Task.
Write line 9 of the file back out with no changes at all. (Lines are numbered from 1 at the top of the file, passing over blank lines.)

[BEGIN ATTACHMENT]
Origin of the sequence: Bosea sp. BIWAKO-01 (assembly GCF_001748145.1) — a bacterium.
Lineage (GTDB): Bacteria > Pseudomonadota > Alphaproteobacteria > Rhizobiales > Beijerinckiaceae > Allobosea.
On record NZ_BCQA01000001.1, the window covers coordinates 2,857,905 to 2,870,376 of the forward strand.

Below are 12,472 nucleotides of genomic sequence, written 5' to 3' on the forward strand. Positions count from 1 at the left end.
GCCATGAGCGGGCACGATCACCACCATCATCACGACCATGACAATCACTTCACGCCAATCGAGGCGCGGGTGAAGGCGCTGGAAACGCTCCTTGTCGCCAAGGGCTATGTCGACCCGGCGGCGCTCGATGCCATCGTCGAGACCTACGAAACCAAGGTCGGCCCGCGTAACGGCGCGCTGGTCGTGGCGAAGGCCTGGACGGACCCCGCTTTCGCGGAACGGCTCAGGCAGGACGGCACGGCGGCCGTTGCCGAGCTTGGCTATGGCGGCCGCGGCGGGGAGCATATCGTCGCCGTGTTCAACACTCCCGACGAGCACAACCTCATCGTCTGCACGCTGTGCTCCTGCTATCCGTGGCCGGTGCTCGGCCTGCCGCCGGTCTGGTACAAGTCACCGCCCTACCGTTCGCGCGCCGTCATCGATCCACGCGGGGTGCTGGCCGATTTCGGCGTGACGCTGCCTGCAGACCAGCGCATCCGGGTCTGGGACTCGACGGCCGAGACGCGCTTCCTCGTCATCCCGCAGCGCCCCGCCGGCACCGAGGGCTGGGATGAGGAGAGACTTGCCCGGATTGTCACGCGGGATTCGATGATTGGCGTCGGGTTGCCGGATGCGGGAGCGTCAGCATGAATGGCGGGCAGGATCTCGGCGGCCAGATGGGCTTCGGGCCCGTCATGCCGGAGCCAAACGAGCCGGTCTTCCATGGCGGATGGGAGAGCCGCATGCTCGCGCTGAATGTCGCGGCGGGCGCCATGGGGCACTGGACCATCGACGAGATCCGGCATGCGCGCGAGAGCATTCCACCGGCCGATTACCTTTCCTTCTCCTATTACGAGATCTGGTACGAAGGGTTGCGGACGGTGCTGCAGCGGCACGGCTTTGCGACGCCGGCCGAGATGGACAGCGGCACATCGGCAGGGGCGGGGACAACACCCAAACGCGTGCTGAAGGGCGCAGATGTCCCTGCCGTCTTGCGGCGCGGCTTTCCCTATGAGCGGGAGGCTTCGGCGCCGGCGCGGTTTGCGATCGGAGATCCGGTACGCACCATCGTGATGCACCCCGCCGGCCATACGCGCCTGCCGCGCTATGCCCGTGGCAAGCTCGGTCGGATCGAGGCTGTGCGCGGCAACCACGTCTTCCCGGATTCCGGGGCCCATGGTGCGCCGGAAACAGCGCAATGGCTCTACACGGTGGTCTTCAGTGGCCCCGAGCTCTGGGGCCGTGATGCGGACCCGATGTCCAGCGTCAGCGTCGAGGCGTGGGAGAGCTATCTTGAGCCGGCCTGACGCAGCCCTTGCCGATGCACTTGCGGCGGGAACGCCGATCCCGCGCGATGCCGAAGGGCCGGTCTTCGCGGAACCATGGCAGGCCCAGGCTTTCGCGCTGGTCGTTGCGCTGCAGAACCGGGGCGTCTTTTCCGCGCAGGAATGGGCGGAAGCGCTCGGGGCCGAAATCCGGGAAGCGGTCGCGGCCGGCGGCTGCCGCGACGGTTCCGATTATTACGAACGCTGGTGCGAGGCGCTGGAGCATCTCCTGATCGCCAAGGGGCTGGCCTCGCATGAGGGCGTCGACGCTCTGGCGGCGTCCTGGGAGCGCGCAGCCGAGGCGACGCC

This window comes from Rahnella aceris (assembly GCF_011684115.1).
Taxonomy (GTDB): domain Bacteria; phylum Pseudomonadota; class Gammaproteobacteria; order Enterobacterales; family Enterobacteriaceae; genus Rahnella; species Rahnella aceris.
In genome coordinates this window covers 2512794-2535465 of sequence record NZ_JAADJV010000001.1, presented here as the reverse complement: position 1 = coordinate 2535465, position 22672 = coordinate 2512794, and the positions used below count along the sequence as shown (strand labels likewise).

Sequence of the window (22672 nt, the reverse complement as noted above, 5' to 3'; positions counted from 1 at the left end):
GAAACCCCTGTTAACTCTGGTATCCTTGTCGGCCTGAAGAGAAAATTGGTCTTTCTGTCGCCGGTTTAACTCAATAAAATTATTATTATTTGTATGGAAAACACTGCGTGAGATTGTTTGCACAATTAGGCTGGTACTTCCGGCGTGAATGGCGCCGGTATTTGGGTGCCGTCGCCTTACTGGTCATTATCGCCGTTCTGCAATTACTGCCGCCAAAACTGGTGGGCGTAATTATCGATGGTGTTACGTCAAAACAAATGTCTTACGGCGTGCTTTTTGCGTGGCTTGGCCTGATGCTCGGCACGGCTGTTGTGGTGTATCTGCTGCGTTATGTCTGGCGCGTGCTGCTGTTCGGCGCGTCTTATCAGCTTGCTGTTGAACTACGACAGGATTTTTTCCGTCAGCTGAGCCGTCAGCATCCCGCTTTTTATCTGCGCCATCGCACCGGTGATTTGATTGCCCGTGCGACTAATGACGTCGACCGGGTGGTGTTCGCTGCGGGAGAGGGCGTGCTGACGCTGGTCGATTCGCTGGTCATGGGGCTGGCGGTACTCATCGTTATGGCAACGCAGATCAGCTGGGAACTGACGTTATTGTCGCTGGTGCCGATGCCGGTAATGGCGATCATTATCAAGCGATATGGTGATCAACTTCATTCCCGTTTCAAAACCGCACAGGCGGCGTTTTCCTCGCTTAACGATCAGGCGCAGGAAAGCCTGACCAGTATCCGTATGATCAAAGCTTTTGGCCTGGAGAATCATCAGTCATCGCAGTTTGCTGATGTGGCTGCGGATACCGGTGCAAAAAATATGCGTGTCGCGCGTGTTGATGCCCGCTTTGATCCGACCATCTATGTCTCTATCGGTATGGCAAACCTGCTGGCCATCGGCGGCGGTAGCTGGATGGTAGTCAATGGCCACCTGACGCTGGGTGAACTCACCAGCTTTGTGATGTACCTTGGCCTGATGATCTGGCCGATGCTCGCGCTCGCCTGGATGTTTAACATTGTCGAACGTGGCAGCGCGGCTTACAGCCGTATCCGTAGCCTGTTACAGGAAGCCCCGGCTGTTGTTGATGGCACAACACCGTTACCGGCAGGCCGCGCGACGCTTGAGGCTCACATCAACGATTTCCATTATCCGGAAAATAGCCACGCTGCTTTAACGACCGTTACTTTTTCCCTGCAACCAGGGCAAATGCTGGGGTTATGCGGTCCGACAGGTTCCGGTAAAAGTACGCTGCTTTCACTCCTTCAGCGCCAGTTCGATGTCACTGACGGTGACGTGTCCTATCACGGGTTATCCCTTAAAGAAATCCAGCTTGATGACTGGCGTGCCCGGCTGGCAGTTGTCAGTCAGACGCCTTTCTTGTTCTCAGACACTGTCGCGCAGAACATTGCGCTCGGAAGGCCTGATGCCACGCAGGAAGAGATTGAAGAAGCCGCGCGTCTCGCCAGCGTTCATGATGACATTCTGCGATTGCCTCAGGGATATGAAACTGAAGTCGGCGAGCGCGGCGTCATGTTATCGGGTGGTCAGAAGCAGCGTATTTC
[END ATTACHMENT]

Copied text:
Sequence of the window (22672 nt, the reverse complement as noted above, 5' to 3'; positions counted from 1 at the left end):